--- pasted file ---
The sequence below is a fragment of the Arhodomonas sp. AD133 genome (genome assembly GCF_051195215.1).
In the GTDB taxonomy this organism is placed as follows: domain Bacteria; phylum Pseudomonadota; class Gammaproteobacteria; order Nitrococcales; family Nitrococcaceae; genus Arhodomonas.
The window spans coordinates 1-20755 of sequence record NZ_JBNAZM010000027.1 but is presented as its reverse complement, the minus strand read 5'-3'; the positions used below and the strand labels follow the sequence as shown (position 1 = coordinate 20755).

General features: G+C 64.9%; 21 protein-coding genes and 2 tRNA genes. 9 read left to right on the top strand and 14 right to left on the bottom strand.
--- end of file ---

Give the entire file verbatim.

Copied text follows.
The sequence below is a fragment of the Arhodomonas sp. AD133 genome (genome assembly GCF_051195215.1).
In the GTDB taxonomy this organism is placed as follows: domain Bacteria; phylum Pseudomonadota; class Gammaproteobacteria; order Nitrococcales; family Nitrococcaceae; genus Arhodomonas.
The window spans coordinates 1-20755 of sequence record NZ_JBNAZM010000027.1 but is presented as its reverse complement, the minus strand read 5'-3'; the positions used below and the strand labels follow the sequence as shown (position 1 = coordinate 20755).

General features: G+C 64.9%; 21 protein-coding genes and 2 tRNA genes. 9 read left to right on the top strand and 14 right to left on the bottom strand.